Bill Dellinger began his legacy at Oregon as an athlete and transitioned into a prominent distance coach during the 1970s and 1980s.
As a student-athlete, Dellinger was a notable star under Bill Bowerman. He was a two-time NCAA winner, three-time All-American and three-time Pacific Coast Conference Champion. After college, Dellinger joined the Air Force but continued his athletic training. He captured two world indoor records, six American-records, and competed in the three Olympics--the 1956 Games in Melbourne, Australia, the 1960 Games in Rome, Italy, and the 1964 Games in Tokyo, Japan. Dellinger won a bronze medal in the 5,000-meters during his final Olympics in Japan.
Dellinger coached at Thurston High School in Springfield, Oregon and then at Lane Community College before becoming an assistant coach on the Oregon staff in the summer of 1967. He quickly transitioned into the head coaching role, taking over cross country for the 1969 season. Coincidently, that was the first term of Steve Prefontaine's career as a Duck. Four years later, Dellinger took on track and field head coaching duties after Bowerman stepped down from the post in 1973.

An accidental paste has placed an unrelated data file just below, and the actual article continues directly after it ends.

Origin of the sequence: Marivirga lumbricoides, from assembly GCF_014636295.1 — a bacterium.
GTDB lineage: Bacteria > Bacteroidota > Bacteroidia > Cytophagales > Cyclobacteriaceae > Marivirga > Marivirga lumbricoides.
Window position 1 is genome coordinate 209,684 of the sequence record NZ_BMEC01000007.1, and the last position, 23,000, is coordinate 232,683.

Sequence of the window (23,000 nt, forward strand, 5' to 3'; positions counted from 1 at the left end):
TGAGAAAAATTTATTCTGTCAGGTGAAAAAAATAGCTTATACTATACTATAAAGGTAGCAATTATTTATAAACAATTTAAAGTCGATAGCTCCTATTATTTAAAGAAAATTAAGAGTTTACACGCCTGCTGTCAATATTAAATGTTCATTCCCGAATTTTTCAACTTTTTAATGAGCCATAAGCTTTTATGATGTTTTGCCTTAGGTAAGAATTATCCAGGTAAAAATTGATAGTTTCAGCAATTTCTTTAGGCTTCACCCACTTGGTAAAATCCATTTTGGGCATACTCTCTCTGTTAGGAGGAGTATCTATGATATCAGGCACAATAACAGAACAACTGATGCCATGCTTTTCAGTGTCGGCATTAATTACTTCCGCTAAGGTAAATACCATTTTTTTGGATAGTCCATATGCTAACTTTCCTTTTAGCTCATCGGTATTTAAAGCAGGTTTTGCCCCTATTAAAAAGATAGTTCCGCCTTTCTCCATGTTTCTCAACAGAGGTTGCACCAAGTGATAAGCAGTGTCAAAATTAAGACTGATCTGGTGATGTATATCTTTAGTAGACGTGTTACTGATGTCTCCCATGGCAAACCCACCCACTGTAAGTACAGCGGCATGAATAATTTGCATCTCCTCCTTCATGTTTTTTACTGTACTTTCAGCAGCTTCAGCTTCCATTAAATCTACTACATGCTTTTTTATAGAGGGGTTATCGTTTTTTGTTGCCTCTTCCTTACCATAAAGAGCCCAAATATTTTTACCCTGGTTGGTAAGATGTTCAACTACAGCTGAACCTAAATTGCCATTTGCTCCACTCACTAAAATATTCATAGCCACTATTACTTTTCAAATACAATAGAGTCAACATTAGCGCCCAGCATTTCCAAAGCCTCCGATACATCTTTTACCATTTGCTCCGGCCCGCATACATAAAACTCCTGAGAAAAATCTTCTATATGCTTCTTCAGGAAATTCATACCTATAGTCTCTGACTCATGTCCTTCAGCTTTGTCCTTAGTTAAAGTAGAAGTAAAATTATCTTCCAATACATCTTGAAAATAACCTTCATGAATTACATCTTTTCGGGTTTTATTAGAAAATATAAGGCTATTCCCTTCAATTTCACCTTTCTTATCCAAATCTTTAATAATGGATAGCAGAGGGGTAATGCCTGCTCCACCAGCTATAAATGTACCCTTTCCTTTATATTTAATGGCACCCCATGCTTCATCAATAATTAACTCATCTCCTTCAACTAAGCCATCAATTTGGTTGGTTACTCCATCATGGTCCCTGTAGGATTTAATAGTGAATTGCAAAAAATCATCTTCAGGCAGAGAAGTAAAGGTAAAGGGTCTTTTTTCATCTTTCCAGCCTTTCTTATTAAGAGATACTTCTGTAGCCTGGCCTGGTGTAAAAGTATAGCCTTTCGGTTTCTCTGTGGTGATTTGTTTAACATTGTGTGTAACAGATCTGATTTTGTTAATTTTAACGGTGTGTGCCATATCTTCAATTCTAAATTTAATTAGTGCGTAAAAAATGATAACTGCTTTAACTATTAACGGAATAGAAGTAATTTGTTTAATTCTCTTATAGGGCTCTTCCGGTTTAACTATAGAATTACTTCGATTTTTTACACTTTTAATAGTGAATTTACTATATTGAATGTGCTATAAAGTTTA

During Dellinger's 29 years as the head cross country coach, Oregon captured four NCAA Cross Country Championships, five runner-up finishes and four third-place honors. On the track and field side, Oregon brought home one NCAA Championship (1984) under Dellinger.
Steve Prefontaine, Alberto Salazar, Rudy Chapa, Matt Centrowitz, and Bill McChesney, Jr. were among the distance sensations Dellinger mentored.
Dellinger gained national recognition for his stellar U of O Cross Country teams and was labeled "America's finest distance coach." Appropriately, he served as the U.S. Olympic Track and Field team distance coach for the 1984 Olympics. Dellinger also coached several other post-collegiate Olympians, such as Danny Lopez, Nick Rogers and Mary Slaney.
A native of Grants Pass, Oregon, Dellinger spent most of his life in Springfield, Oregon. Arguably one of the most talented distance runners of his time, Dellinger leaves his mark on Oregon as both an athlete and a coach.
Dellinger retired in 1998 and continues to reside in the area with his wife Marol.